Hey everyone, what's up? I'm keenly aware that pretty much all the friends and readers I once had around here have dried up, moved on or just stopped paying attention. I'm cool with that. I tried to break into the writing community here in dA some years ago and gave it my best shot. I made some headway, I had a few readers, a few friends and a few meager accolades in winning the occasional contest (and don't forget all the honourable mentions and 'A's for effort) but I've never been able to amass a stable readership. So I'm completely in the know that almost nobody is reading this. I'm cool with that too.

I just wanted this on here, on the record. This place is where I got my start. Not writing, I've been doing that since I was a little kid. It's where I got my start as the kind of person that takes it seriously. I gave myself a schedule, I busted my ass to keep it and I felt ashamed of myself when I couldn't. That helped me become a real writer, not just a kid who writes. A lot of the cool people here helped me hone my skills and when I look back at my old drafts I laugh a little at how much I've improved.

So in a big way, this place is responsible for my success. See, my book is getting published. Yeah, I'm a professional writer now. Goddamn that feels awesome to say. So thanks everyone. A lot of you aren't here anymore but thank you anyway. You guys were awesome. My publishers are estimating that Grimoire will be on shelves before 2017. That's big for me. That's a dream for me. Maybe it doesn't make any money, maybe everyone hates it, that's all fine with me. What matters is that I did it and I am immensely proud of that. Thanks dA and thanks to every single person who's ever read my work.


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Jaykob Storey
Artist | Hobbyist | Literature
I'm an aspiring writer with a meagre list of professional works under his belt and many years of amateur writing in the bank. I've written a few unpublished novels and I'm currently focused on producing more content so I can grow as a writer.

I primarily consider myself a fantasy writer and humorist.

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NecromanticMinstrel Featured By Owner Sep 18, 2014  Professional Artist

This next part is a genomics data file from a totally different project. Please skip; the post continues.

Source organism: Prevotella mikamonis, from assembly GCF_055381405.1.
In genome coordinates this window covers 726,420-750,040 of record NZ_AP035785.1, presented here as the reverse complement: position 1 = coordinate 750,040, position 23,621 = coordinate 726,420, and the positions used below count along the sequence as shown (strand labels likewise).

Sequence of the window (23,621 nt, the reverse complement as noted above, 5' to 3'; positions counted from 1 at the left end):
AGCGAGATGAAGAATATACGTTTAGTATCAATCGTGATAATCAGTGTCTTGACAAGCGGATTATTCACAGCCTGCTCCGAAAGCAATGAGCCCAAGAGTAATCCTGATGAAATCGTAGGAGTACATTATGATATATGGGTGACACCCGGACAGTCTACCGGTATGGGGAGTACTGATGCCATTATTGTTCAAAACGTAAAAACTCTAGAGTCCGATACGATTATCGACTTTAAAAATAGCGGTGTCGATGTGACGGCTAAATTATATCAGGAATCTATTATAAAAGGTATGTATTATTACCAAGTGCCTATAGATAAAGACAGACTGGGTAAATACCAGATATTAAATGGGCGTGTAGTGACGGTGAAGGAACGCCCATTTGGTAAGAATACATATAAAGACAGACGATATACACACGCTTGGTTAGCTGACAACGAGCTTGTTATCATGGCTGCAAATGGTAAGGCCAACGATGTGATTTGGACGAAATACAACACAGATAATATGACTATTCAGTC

Your critique was the  best feedback I have received for my writing, since I joined DA over 12 years ago on my old account.

I sincerely appreciate the time you took to assess and respond. You have no idea. That made my day. Sincerely, you rule.

- mids
Great-Lord-Dread Featured By Owner Sep 18, 2014  Hobbyist Writer
You're doing right by me with all this. Too many people just don't appreciate the hard work that goes into a detailed critique, and just get grumpy because I didn't give them a better review. Knowing that you appreciate it is encouraging and makes me want to do more critiques.
NecromanticMinstrel Featured By Owner Sep 18, 2014  Professional Artist
Accepting criticism is the only way, as artists, that people grow and learn. I am tired of 'oooh neato'. I want someone to rip me a new orifice, so I can see my work outside my own egocentric view, and learn a bit.

You represent a trend that is sorely lacking on here, and it is nice to know it exists.
Great-Lord-Dread Featured By Owner Sep 18, 2014  Hobbyist Writer
Good to hear and good luck.
jennystokes Featured By Owner Dec 19, 2013  Professional General Artist
Happy Birthday Jaykob.
Big hugs
Great-Lord-Dread Featured By Owner Dec 20, 2013  Hobbyist Writer
Thank you, I appreciate it.
jennystokes Featured By Owner Dec 21, 2013  Professional General Artist
Metarex12 Featured By Owner Dec 19, 2013  Student General Artist
Happy Birthday!
Great-Lord-Dread Featured By Owner Dec 19, 2013  Hobbyist Writer
TheLibertasLeague Featured By Owner Dec 9, 2013  Hobbyist Writer
Thanks for joining EpicMuse!